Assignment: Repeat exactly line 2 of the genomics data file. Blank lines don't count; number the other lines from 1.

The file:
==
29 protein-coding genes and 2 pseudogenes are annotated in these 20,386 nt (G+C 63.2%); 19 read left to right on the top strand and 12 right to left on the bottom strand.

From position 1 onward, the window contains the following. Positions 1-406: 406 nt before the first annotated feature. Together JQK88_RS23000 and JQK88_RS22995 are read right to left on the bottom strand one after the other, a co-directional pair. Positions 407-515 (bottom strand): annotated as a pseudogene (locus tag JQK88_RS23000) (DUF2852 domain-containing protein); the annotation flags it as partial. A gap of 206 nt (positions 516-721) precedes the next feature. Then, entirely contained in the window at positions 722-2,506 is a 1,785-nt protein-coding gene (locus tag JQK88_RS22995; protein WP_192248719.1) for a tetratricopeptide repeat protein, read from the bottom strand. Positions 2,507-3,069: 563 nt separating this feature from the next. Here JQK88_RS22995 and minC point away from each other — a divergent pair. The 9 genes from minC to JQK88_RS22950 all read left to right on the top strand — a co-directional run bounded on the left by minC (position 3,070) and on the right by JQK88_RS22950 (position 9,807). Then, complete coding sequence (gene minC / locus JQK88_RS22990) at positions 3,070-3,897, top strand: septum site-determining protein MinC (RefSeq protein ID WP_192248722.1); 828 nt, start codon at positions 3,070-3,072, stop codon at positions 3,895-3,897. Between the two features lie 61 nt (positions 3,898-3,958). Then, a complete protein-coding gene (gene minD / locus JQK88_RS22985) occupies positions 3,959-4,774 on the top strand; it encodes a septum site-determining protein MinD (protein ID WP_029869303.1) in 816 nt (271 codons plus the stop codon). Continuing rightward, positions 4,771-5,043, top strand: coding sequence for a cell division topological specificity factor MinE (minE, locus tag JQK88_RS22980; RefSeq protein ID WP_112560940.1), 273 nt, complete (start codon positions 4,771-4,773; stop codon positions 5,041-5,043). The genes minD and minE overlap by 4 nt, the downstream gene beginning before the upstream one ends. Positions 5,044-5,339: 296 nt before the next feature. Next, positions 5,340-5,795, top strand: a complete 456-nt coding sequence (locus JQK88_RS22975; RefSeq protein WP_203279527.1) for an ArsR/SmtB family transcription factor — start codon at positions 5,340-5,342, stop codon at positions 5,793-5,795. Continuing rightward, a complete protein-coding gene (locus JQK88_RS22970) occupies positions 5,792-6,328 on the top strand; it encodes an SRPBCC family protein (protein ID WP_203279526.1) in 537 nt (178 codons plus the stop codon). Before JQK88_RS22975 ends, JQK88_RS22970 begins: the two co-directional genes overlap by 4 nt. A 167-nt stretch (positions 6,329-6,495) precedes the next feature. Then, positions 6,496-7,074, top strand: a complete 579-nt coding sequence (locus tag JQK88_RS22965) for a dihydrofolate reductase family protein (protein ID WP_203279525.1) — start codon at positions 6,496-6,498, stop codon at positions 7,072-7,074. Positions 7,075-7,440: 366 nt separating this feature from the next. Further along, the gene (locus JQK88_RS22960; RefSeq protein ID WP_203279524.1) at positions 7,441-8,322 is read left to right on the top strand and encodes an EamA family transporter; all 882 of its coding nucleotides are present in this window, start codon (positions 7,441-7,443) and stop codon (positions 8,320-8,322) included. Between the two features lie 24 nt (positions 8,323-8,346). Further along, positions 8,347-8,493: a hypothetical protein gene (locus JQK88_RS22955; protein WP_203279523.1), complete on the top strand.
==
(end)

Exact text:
From position 1 onward, the window contains the following. Positions 1-406: 406 nt before the first annotated feature. Together JQK88_RS23000 and JQK88_RS22995 are read right to left on the bottom strand one after the other, a co-directional pair. Positions 407-515 (bottom strand): annotated as a pseudogene (locus tag JQK88_RS23000) (DUF2852 domain-containing protein); the annotation flags it as partial. A gap of 206 nt (positions 516-721) precedes the next feature. Then, entirely contained in the window at positions 722-2,506 is a 1,785-nt protein-coding gene (locus tag JQK88_RS22995; protein WP_192248719.1) for a tetratricopeptide repeat protein, read from the bottom strand. Positions 2,507-3,069: 563 nt separating this feature from the next. Here JQK88_RS22995 and minC point away from each other — a divergent pair. The 9 genes from minC to JQK88_RS22950 all read left to right on the top strand — a co-directional run bounded on the left by minC (position 3,070) and on the right by JQK88_RS22950 (position 9,807). Then, complete coding sequence (gene minC / locus JQK88_RS22990) at positions 3,070-3,897, top strand: septum site-determining protein MinC (RefSeq protein ID WP_192248722.1); 828 nt, start codon at positions 3,070-3,072, stop codon at positions 3,895-3,897. Between the two features lie 61 nt (positions 3,898-3,958). Then, a complete protein-coding gene (gene minD / locus JQK88_RS22985) occupies positions 3,959-4,774 on the top strand; it encodes a septum site-determining protein MinD (protein ID WP_029869303.1) in 816 nt (271 codons plus the stop codon). Continuing rightward, positions 4,771-5,043, top strand: coding sequence for a cell division topological specificity factor MinE (minE, locus tag JQK88_RS22980; RefSeq protein ID WP_112560940.1), 273 nt, complete (start codon positions 4,771-4,773; stop codon positions 5,041-5,043). The genes minD and minE overlap by 4 nt, the downstream gene beginning before the upstream one ends. Positions 5,044-5,339: 296 nt before the next feature. Next, positions 5,340-5,795, top strand: a complete 456-nt coding sequence (locus JQK88_RS22975; RefSeq protein WP_203279527.1) for an ArsR/SmtB family transcription factor — start codon at positions 5,340-5,342, stop codon at positions 5,793-5,795. Continuing rightward, a complete protein-coding gene (locus JQK88_RS22970) occupies positions 5,792-6,328 on the top strand; it encodes an SRPBCC family protein (protein ID WP_203279526.1) in 537 nt (178 codons plus the stop codon). Before JQK88_RS22975 ends, JQK88_RS22970 begins: the two co-directional genes overlap by 4 nt. A 167-nt stretch (positions 6,329-6,495) precedes the next feature. Then, positions 6,496-7,074, top strand: a complete 579-nt coding sequence (locus tag JQK88_RS22965) for a dihydrofolate reductase family protein (protein ID WP_203279525.1) — start codon at positions 6,496-6,498, stop codon at positions 7,072-7,074. Positions 7,075-7,440: 366 nt separating this feature from the next. Further along, the gene (locus JQK88_RS22960; RefSeq protein ID WP_203279524.1) at positions 7,441-8,322 is read left to right on the top strand and encodes an EamA family transporter; all 882 of its coding nucleotides are present in this window, start codon (positions 7,441-7,443) and stop codon (positions 8,320-8,322) included. Between the two features lie 24 nt (positions 8,323-8,346). Further along, positions 8,347-8,493: a hypothetical protein gene (locus JQK88_RS22955; protein WP_203279523.1), complete on the top strand.